This looks interesting. If more people would actually research the subject instead of sloganeering it would be productive. Also, the majority of the OT department at Covenant Theological Seminary, the national seminary of the PCA, held this position on exegetical grounds when I was a student there. Its not something to be dismissed lightly.
Anthony's got an interesting thread going on Rumspringa, the Amish crossover period for teens when they are allowed to sin freely in preparation to either choose the Amish life or leave the community. Anthony asks whether Evangelicals have a de fact Rumspringa because of disengaged parenting. I think the answer is yes and the problem is ultimately theological.
Through the Rumspringa process, Amish youth can eventually choose the Amish life whereupon they are baptized into the church. The Reformed have always drawn a sharp distinction between themselves and the Anabaptists (the progenitors of the Amish) who saw baptism and entry into the church as something one does in a rational manner at some later "accountable" date. Even though Reformed churches still baptize infants, it would seem that Anabaptist views have ultimately prevailed. When was the last time you heard a Reformed pastor emphasize that baptism does anything (even initiate the baptized into the church in any vital way)? Our modern Rumspringa ends when the child is confirmed and takes communion (I've seen this delayed into the late teens) or leaves the church for college, never to return. Rumspringa does not comport with a covenantal worldview.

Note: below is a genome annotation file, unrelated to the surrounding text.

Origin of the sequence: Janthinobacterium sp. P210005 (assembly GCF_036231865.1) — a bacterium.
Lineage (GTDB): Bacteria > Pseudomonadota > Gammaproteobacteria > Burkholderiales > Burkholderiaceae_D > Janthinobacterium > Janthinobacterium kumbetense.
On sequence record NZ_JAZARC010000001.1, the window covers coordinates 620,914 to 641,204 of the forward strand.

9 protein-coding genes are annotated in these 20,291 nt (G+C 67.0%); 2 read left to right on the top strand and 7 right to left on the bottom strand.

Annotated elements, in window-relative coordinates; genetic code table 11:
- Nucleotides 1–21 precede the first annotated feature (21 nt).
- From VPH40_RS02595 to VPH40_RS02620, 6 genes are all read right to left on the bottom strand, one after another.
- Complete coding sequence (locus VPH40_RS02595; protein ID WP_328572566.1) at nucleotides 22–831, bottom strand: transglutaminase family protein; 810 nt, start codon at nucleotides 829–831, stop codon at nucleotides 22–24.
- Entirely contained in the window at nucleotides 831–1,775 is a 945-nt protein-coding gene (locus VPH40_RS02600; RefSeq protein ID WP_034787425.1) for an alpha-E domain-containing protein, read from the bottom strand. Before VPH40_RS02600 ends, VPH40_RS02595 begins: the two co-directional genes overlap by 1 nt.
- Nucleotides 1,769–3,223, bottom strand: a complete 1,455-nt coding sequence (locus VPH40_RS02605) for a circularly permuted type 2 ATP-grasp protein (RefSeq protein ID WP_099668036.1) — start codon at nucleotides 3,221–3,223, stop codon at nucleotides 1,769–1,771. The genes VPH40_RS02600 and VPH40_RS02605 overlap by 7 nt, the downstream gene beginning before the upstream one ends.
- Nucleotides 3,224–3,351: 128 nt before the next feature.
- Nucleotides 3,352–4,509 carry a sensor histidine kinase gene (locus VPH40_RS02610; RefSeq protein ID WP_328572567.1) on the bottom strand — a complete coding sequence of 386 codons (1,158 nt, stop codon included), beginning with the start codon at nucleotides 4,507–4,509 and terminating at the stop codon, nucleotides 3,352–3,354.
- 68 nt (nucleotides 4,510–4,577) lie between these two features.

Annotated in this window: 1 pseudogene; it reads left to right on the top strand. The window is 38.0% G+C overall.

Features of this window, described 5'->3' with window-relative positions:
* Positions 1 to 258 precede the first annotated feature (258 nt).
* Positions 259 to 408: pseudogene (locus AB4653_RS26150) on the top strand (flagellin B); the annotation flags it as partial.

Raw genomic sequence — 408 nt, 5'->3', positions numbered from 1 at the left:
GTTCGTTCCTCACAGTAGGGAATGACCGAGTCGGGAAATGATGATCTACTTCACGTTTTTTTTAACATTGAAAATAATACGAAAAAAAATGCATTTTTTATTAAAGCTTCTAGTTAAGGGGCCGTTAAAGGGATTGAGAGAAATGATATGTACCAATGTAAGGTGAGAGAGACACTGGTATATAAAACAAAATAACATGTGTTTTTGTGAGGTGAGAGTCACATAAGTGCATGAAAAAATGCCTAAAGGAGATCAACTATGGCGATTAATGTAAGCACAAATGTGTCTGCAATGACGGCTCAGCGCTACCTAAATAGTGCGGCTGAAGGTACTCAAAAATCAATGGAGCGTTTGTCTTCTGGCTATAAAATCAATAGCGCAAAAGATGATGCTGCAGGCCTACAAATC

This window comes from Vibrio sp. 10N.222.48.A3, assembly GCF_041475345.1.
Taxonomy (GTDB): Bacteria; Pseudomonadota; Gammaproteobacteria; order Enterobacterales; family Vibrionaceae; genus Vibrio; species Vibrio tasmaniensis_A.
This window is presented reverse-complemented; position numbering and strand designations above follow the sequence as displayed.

I just got my first haircut back here in Southern California. I used to complain when haircuts went from $6 to $8 out here some years ago but after living in St. Louis, I have ceased. In St. Louis my haircuts (at dumpy barber shops) ran $13-15. Out here they are $7-8. That means haircuts in St. Louis are 85%-114% more pricey than expensive SO CAL. Huh? What's up with that?
I was in Las Vegas this week for a wedding. I find Vegas a somewhat entertaining but mostly oppressive city. It lives and breathes lustfully as it swallows people up alive. Christians are not immune.
I have wondered for some time how one could effectively carry out a full-orbed ministry in Vegas and I have found few answers. If one adopts a "Christ transforming culture" model (I think that is the proper posture of the church) the question is, what are you transforming it to? You see, when a transformation model is applied, it normally assumes something to build upon like some prior structure. For example, if you planted a transformative ministry in a "red light" district of the Bronx, NY, you assume there was a viable neighborhood there once that you might grab some building blocks from in a work of restoration.
What prior structure is there to Las Vegas?
Las Vegas was dusty ville in the middle of a nearly trackless desert waste. Then came Ben Bugsy Siegel and the Syndicate. A city sprang up from nowhere with an economy and existence based soley upon two things that were illegal elsewhere: (1) prostitution and, (2) gambling. Poof! Instant city. Scratch ever so slightly below the thin veneer of "culture" (The Gugenheim collection, the Monet's, the fake city-scape facades) and you find an economy still based on those two things. Can you build a new city for the glory of God from scratch there? Don't get me wrong, God can do anything but God has, in the past, abandoned decadent flesh-pot cities to their own devices and eventual destruction.
So, I know there must be some model for transformation but what is it and is it biblical?